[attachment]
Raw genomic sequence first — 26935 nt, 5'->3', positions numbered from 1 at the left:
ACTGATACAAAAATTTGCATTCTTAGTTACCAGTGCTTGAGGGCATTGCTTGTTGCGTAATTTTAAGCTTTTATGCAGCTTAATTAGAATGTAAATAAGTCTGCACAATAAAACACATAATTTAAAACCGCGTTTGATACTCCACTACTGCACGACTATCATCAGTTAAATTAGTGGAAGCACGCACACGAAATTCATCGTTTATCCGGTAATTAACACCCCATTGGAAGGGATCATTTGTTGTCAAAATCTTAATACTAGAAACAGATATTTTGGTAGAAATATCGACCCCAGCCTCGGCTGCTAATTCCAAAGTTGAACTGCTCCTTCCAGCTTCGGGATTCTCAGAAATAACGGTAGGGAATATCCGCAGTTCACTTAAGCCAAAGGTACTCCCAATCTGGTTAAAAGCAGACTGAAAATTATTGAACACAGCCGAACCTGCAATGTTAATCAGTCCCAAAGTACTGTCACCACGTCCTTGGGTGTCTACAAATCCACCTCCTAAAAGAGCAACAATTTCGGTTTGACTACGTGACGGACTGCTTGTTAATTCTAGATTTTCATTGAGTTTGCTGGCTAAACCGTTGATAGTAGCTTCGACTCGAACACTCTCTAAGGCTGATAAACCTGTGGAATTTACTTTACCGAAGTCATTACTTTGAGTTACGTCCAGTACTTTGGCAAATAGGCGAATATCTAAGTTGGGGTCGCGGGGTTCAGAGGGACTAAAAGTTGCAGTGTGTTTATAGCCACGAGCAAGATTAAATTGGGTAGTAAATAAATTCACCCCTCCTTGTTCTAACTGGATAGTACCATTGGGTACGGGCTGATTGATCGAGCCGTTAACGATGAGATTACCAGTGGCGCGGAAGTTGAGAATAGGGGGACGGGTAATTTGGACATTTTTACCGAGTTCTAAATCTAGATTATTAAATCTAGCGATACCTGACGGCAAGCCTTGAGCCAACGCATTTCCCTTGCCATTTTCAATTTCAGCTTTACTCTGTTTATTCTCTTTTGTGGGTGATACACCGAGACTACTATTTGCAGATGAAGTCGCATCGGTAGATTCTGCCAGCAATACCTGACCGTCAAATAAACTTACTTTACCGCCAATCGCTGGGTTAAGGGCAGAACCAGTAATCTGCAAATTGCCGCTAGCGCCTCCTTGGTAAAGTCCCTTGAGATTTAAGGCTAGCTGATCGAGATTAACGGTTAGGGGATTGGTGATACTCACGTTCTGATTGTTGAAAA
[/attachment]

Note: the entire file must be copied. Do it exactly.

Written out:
Raw genomic sequence first — 26935 nt, 5'->3', positions numbered from 1 at the left:
ACTGATACAAAAATTTGCATTCTTAGTTACCAGTGCTTGAGGGCATTGCTTGTTGCGTAATTTTAAGCTTTTATGCAGCTTAATTAGAATGTAAATAAGTCTGCACAATAAAACACATAATTTAAAACCGCGTTTGATACTCCACTACTGCACGACTATCATCAGTTAAATTAGTGGAAGCACGCACACGAAATTCATCGTTTATCCGGTAATTAACACCCCATTGGAAGGGATCATTTGTTGTCAAAATCTTAATACTAGAAACAGATATTTTGGTAGAAATATCGACCCCAGCCTCGGCTGCTAATTCCAAAGTTGAACTGCTCCTTCCAGCTTCGGGATTCTCAGAAATAACGGTAGGGAATATCCGCAGTTCACTTAAGCCAAAGGTACTCCCAATCTGGTTAAAAGCAGACTGAAAATTATTGAACACAGCCGAACCTGCAATGTTAATCAGTCCCAAAGTACTGTCACCACGTCCTTGGGTGTCTACAAATCCACCTCCTAAAAGAGCAACAATTTCGGTTTGACTACGTGACGGACTGCTTGTTAATTCTAGATTTTCATTGAGTTTGCTGGCTAAACCGTTGATAGTAGCTTCGACTCGAACACTCTCTAAGGCTGATAAACCTGTGGAATTTACTTTACCGAAGTCATTACTTTGAGTTACGTCCAGTACTTTGGCAAATAGGCGAATATCTAAGTTGGGGTCGCGGGGTTCAGAGGGACTAAAAGTTGCAGTGTGTTTATAGCCACGAGCAAGATTAAATTGGGTAGTAAATAAATTCACCCCTCCTTGTTCTAACTGGATAGTACCATTGGGTACGGGCTGATTGATCGAGCCGTTAACGATGAGATTACCAGTGGCGCGGAAGTTGAGAATAGGGGGACGGGTAATTTGGACATTTTTACCGAGTTCTAAATCTAGATTATTAAATCTAGCGATACCTGACGGCAAGCCTTGAGCCAACGCATTTCCCTTGCCATTTTCAATTTCAGCTTTACTCTGTTTATTCTCTTTTGTGGGTGATACACCGAGACTACTATTTGCAGATGAAGTCGCATCGGTAGATTCTGCCAGCAATACCTGACCGTCAAATAAACTTACTTTACCGCCAATCGCTGGGTTAAGGGCAGAACCAGTAATCTGCAAATTGCCGCTAGCGCCTCCTTGGTAAAGTCCCTTGAGATTTAAGGCTAGCTGATCGAGATTAACGGTTAGGGGATTGGTGATACTCACGTTCTGATTGTTGAAAA